The first year we had the Farmall, Kent Skaar came over in the fall and helped me build our first tractor-powered snow removal equipment: an angle dozer eight or nine feet wide and 4-1/2 feet high, all made of home-sawed lumber with tin facing, and an old road grader blade on the bottom. We had a lot of snow that winter and it really worked good. [252-6]

Later, when we got the "Horndraulic" loader, we hooked it up to the hydraulic cylinders to lift it and that made it much better and easier to handle. We used it for about five years, until we got the Farmhand loader and snow bucket. [252-7]

The war was using more and more strategic material and there was almost nothing new to buy in the line of machinery or trucks. There was a ceiling price on everything, even used things. If a farmer had a sale and had a tractor on the bill, you had to sign a slip and there would be a drawing to see who got to buy it at the ceiling price. [252-8]

New tires became almost nonexistent and the "vulcanizing" business snowballed. The speed limit was only 35 miles per hour, so the repaired tires stood up pretty well. [253-1]

Once in a while, a new tractor would come through to a dealer, quite often on steel wheels again, or with such small tires as to be hardly usable. I saw an "H" Farmall come on steel wheels and one with only 8x38 tires. [253-2]

Everybody signed up for new tractors, trucks and farm machinery and they were more or less rationed according to need. A lot of people who got them at ceiling prices only used them a short time and then sold them on the black market for twice to four times what they paid. [253-3]

We found a pretty good used Chevrolet ton-and-a-half truck with a small city delivery van on it up by Erhard and also found an old 3-1/2-yard dump box to put on it. We were getting to be quite a gravel outfit, with two trucks and Earl Anderson with two and Milton Amundson's one truck. Robert "Andy" Anderson was just old enough to get a restricted chauffeur's license. [253-4]

Pa and I bought all the loading equipment and the others just hauled by the yard so we never got involved in partnerships. We powered the drag-line with the Farmall to start with, even moved it to some other pits to haul township gravel. We used it a lot up in "the mountain." [253-5]

Finding gravel near the roads we wanted to gravel was hard and frustrating. Every farmer with a sandy hill on the farm was anxious to sell gravel and was sure he had good gravel. We walked miles over fields and pastures looking at sandy hills. [253-6]

St. Olaf township wanted all their roads graveled, especially on the north half. A farmer came down from near Stalker Lake and said there was real good gravel in his pasture along a not-much-used township road. We went up there one evening and dug a test hole about four feet deep and the gravel was perfect. The town board looked at it and said it was perfect. We got permission to block off the road and it was a perfect set-up. [253-7]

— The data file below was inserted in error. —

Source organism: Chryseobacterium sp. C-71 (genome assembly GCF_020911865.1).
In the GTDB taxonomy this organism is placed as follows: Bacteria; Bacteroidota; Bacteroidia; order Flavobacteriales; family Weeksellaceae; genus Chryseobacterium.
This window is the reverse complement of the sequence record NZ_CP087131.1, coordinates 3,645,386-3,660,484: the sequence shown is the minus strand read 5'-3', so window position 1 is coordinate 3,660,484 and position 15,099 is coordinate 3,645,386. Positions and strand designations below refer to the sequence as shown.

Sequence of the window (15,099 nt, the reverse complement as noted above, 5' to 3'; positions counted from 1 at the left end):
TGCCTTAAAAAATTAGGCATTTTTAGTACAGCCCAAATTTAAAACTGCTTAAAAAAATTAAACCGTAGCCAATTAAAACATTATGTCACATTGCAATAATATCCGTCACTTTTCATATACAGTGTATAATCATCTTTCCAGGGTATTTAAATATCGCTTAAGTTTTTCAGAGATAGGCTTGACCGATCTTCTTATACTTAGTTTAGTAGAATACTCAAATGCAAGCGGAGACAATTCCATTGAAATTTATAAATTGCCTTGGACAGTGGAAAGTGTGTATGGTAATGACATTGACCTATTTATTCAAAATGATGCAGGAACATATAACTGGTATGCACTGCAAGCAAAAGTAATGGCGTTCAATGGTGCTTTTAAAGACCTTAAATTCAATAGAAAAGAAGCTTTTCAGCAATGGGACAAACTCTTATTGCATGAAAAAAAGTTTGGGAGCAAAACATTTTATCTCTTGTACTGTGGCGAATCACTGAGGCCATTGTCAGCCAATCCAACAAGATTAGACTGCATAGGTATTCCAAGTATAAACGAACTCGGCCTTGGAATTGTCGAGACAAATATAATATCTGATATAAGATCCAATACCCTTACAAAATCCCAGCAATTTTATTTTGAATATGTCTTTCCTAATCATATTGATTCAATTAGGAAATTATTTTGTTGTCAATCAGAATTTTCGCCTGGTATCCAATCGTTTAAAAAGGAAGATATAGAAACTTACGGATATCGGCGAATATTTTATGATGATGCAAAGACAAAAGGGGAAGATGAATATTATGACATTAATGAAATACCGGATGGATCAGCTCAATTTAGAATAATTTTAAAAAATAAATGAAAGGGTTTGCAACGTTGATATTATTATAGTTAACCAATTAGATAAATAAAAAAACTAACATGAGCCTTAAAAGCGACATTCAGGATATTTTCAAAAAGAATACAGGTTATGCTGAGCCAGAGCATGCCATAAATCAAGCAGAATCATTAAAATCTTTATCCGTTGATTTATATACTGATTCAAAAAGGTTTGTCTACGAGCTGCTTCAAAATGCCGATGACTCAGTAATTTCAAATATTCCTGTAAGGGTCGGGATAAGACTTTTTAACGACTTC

We pulled the old conveyor up there with the Farmall and the drag-line machinery behind the old Model A car-truck. We set the conveyor right across the township road and built a temporary plank hopper over the loading end. The screen would send the rocks down the bank on the other side and the trucks could load right on the road. Then we had to cut his new five-strand fence and dig in a deadman up on the hill to hold the pulley the drag cable ran on. We took the loader part way off the Farmall to use the belt to power the drag bucket machine. [253-8]

We got it all set up the first day and hauled a few loads of gravel for the Green Gables Resort. We went up there with four or five trucks the next morning. Everything worked perfect, but before the first truck was full, the bucket hit pure, white, sugar sand without a sign of a pebble in it. When we dug a hole in the bottom of our ditch and more holes along the roadbank, etc., we found that the whole hill was sugar sand with just a cap of gravel over it. [254-1]

We had to dismantle the whole thing and move over into Smedsrud's barnyard and set it up all over again in a very unhandy place -- and the gravel was just barely good enough to get by. The next time we graveled those roads, the township specified from the Stavaas pit, 15 miles away. We got about 75 cents a yard and hauled only three- to four-yard loads. [254-2]

We found a 1929 Chevrolet-six car engine that had been taken out to power a corn dryer with and bought it to power the drag-line. It ran without much trouble, clear up until the early 1970's, when we quit using the drag bucket. After we got the "cat" to load another conveyor in other pits, we left it set up the year around in the home pit to load cement gravel with. It was always ready to go and the motor was never taken apart for repairs. It still ran perfect the last day we used it. It finally got into Bruce Melby's hands and is probably still sitting down in his junk yard. [254-3]

Eventually, we looked like we were making so much money that Virgil Olson got a couple of gravel trucks and a drag bucket and conveyor and started competing with us. He didn't have our good cement gravel pit; in fact, he had no pit of his own, and he didn't keep on very long. Then we bought his drag bucket and had them both set up in the home pits, one for cement gravel and one for fill and road gravel. By then, we had bought another, better, 18" conveyor in Little Falls and still later a third, 24" conveyor over there. [254-4]